"In a globalised world that is closely interconnected through trade, investment, migration and the Internet, a ‘without us’ attitude just isn’t realistic", emphazised Ralf Fücks in his opening speech of our 15th Annual Foreign Policy Conference, which asked for current status of Germany's foreign policy.
In his speech at the opening event of the 15th Annual Foreign Policy Conference Prof. Dr. Heinrich August Winkler illustrates the historical development of Europe. The German opening towards the political culture of the West is the most important lesson drawn from the Age of Extremes, according to the historian.
The EU cannot give up on the project of a unified and free Europe without giving up on itself. This includes the promise that all European nations on the path to becoming a democracy and constitutional state can become a member of the European Community. Ukraine is the touchstone of this promise today.
Indias sixteenth general election is underway this April and May. Much of the contestation will be about the state of the country's economy, the quality of governance, the future of secularism and inevitably about the quality of leadership. However, will the voters reflect at all on foreign policy when they go to the ballots?
Despite economic liberalization since 1991, the promotion of exports and increasing foreign direct investment, India is still not a heavy weight in the global economy. However, foreign policy issues have increasingly triggered domestic controversies and government crises in recent years.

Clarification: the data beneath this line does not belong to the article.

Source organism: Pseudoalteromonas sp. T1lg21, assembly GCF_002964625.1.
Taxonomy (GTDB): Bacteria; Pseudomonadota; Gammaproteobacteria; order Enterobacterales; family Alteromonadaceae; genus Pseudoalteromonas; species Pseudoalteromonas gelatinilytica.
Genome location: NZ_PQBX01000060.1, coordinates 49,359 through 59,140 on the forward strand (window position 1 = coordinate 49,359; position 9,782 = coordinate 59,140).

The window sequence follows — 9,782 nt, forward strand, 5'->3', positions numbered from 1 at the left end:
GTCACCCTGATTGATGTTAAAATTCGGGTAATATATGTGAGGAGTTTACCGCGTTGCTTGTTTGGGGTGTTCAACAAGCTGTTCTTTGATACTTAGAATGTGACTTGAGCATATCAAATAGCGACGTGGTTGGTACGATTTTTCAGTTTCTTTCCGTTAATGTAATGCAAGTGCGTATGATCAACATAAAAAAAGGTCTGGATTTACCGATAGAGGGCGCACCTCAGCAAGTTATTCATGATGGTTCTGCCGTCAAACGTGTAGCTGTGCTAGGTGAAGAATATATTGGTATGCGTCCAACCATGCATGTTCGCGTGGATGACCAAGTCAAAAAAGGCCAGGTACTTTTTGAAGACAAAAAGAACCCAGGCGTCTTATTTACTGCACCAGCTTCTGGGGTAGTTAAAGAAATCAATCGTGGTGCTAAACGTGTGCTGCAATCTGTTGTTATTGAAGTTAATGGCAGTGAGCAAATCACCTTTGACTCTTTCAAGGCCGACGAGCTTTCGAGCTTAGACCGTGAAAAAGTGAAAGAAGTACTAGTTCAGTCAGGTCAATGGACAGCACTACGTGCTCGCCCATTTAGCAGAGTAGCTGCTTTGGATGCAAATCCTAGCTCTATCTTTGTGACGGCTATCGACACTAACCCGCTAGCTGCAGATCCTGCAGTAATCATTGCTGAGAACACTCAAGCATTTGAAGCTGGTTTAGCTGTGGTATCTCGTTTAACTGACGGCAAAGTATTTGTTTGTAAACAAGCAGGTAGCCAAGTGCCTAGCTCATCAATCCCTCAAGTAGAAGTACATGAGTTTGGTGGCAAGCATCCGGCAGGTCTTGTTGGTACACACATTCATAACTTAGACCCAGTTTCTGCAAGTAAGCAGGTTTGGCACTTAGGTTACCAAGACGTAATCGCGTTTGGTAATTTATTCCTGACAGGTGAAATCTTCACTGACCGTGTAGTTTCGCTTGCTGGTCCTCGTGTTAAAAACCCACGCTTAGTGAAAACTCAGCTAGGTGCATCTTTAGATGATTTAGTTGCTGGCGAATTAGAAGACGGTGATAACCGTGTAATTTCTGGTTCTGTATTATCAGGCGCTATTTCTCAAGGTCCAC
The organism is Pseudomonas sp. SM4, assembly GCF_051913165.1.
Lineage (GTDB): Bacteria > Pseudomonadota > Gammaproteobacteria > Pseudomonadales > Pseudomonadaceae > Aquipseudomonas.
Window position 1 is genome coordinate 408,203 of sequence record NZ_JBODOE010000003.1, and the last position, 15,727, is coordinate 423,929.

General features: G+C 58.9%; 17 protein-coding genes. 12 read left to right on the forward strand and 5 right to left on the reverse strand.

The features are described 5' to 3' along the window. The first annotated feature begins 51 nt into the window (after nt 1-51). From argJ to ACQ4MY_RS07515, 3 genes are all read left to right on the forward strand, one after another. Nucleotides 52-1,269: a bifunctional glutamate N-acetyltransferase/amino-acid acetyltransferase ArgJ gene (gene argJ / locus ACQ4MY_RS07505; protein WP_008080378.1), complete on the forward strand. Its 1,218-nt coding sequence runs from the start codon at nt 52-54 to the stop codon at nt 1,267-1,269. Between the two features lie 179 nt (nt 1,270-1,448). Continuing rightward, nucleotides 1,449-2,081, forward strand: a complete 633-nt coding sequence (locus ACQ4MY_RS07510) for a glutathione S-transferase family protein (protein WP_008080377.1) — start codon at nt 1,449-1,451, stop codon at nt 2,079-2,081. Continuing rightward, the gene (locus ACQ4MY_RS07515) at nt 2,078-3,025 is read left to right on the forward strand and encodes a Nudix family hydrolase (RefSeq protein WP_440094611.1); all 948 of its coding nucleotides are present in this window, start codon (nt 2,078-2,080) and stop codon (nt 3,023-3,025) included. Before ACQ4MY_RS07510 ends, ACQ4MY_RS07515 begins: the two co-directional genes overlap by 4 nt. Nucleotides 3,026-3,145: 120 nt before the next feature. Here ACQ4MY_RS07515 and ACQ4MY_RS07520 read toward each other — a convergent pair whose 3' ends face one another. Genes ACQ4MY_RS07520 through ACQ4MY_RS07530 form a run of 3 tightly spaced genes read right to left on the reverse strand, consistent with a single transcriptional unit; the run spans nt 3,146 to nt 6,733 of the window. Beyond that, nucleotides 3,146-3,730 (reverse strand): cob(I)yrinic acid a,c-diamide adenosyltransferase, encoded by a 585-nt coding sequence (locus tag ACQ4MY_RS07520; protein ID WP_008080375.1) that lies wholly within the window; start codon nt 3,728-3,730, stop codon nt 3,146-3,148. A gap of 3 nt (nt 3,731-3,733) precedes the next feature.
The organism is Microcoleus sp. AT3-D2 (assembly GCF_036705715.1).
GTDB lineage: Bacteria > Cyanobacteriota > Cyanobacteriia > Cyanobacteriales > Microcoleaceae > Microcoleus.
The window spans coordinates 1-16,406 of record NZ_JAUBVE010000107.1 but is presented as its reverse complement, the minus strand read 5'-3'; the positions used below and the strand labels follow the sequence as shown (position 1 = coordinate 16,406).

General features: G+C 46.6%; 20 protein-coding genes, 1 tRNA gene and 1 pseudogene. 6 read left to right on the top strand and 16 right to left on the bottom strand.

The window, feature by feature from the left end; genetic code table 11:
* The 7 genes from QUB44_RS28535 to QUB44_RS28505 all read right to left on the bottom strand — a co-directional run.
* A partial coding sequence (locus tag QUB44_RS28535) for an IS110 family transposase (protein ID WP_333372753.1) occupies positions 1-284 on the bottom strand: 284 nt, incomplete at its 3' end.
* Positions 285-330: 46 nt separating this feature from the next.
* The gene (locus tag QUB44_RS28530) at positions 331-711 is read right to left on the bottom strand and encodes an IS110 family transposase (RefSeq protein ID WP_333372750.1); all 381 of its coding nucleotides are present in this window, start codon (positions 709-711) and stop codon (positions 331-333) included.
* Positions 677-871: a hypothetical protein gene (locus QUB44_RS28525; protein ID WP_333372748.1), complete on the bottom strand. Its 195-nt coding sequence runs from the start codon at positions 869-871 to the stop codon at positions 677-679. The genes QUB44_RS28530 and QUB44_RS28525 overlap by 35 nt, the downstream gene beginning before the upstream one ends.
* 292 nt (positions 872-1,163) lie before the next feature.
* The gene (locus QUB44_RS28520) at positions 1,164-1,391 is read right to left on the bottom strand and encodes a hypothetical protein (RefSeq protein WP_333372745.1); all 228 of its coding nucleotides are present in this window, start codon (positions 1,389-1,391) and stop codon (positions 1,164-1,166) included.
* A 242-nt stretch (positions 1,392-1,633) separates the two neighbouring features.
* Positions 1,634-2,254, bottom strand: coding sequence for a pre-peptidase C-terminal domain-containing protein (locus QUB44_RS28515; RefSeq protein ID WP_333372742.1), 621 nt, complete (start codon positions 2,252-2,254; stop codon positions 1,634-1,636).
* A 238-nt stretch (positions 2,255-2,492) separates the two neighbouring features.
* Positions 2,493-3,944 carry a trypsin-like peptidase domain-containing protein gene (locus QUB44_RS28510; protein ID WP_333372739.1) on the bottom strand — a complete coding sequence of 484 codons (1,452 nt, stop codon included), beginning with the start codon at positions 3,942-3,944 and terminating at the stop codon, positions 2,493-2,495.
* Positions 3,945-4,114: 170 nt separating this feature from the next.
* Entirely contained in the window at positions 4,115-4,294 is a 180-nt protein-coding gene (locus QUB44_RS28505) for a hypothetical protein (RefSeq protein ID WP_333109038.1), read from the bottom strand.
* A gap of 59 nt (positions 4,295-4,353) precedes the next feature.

2014 is viewed as one of the most important years since the Afghan transition process began, over a decade ago. Western troops are being drawn down and more importantly, the first presidential and provincial elections autonomously organised within the country, will present a further important step within the political transition process. This dossier provides analyses, profiles, interviews, as well as studies that will shed light on the events of what is an important year for Afghanistan.
Most important now is that the international community responds speedily and clearly to what amounts to a Russian occupation of the Crimea and the additional threat of Russian troops being stationed in Ukraine. Europe is in no way powerless in the face of Russian actions, as Ralf Fücks and Walter Kaufmann illustrate in a ten-point plan.
Afghanistan is on its way to becoming a forgotten and irritating issue. Nevertheless, we should think again about how it all began and to what extent the expectations in the military intervention of 2001 have been fulfilled.
The official relationship between Israel and Iran is tainted. But nonetheless both states have shared characteristics and common goals. This article analyzies which steps could be realistically undertaken to make things better for both sides and strengthen the bilateral relationship – unilaterally.
Above all, the West wants stability in Syria. Because he has managed to sit out everything that has happened in recent years, the Syrian dictator Bashar al-Assad seems to offer this very stability. But accepting the kind of stability Assad offers would mean having to forget the atrocities committed by his regime.
Dossier: The Heinrich Böll Foundation in Berlin held an international expert conference on the “Future of Arms Control”, jointly organized with the German Institute for International and Security Affairs and the Institute for Peace Research and Security Studies (IFSH) at the University of Hamburg. We are now pleased to publish the conference proceedings.
Razan Zaitouneh, prominent human rights solicitor and leading figure in the Syrian revolution, was abducted from her office in an armed raid in the Syrian city of Douma. Our Middle East office manager Bente Scheller spoke with Pelican Mourad about the abduction.
A chain of events could lead to a new scenario of arms build-up in international politics. Russia is upgrading its conventional fire power while some NATO members think about improved nuclear deterrence.